Thank you, for not putting me through the pain of watching you leave.

Thank you, for leaving me with the best mother a daughter could ask for.

I no longer resent you. I no longer feel anger towards you. I wondered for so long who I was. I thought that because I didn't know half of my blood that I was somehow missing something. I thought that who you were defined me. I was wrong. I am my own person. I am strong and capable and you have nothing to do with that. So thank you for leaving me.

In my most vulnerable of times, I struggled with the fact that you didn't want me. You could have watched me grow into the person that I have become, but you didn't. You had a choice to be in my life. I thought that the fact that my own father didn't want me spoke to my own worth. I was wrong. I am so worthy. I am deserving, and you have nothing to do with that. So thank you for leaving me.

You have missed so much. From my first dance to my first day of college, and you'll continue to miss everything. You won't see me graduate, you won't walk me down the aisle, and you won't get to see me follow my dreams. You'll never get that back, but I don't care anymore. What I have been through, and the struggles that I have faced have brought me to where I am today, and I can't complain. I go to a beautiful school, I have the best of friends, I have an amazing family, and that's all I really need.

Whoever you are, I hope you read this. I hope you understand that you have missed out on one of the best opportunities in your life. I could've been your daughter. I could have been your little girl. Now I am neither, nor will I ever be.

So thank you for leaving me because I am happy. I understand my self-worth, and I understand that you don't define me. You have made me stronger. You have helped make me who I am without even knowing it.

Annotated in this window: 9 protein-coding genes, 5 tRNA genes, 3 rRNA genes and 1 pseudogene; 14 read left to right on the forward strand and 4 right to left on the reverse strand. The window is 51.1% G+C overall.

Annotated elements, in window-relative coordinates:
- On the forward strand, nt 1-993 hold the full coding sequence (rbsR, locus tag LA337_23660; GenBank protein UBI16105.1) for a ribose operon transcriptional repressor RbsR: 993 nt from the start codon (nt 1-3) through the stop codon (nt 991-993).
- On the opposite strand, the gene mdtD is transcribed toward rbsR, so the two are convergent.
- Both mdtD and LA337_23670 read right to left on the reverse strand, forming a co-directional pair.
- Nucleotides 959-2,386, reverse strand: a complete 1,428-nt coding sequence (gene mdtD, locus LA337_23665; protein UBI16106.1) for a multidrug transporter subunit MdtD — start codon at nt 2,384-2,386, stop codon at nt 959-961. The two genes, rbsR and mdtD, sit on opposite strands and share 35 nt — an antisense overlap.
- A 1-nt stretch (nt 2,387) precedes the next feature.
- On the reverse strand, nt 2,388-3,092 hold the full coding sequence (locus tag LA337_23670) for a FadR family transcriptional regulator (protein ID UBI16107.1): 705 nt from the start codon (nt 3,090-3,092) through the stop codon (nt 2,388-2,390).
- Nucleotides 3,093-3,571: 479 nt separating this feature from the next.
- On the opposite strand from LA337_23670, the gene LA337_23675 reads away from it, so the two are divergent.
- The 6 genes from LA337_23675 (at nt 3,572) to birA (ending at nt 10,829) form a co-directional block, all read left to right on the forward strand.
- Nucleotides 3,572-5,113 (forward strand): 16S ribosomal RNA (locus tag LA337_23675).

So, thank you for leaving me.

Cover Image Credit: Pexels

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Mom And Dad, Your Differences Made Me Who I Am

They are two halves of the person I aspire to be — a thoughtful person, committed to excellence in each of her areas of passion, who is hungry to build upon the extensive base of experiences that she has acquired to date.


My parents, the most important factors in shaping who I am, are a mosaic of juxtaposed perspectives, a tribute to the notion that "opposites attract." Dad once tried to explain their differences in the language of the Myers-Briggs personality inventory; his introversion versus Mom's extraversion, his thinking to her feeling, etc. Labels aside, the consequence of living with their differences was balance and an ability to place equal value on both breadth and depth in any aspect of life.

Nothing underscored competing for parental influences in our household better than the typical dinner conversation around the events of the school day. I'd usually lead with news of some test result. Mom would be quick to congratulate my good work while deflecting the conversation toward upcoming social events or some drama involving my friends. Dad preferred to discuss the specific problems I missed, even if 97% were correct.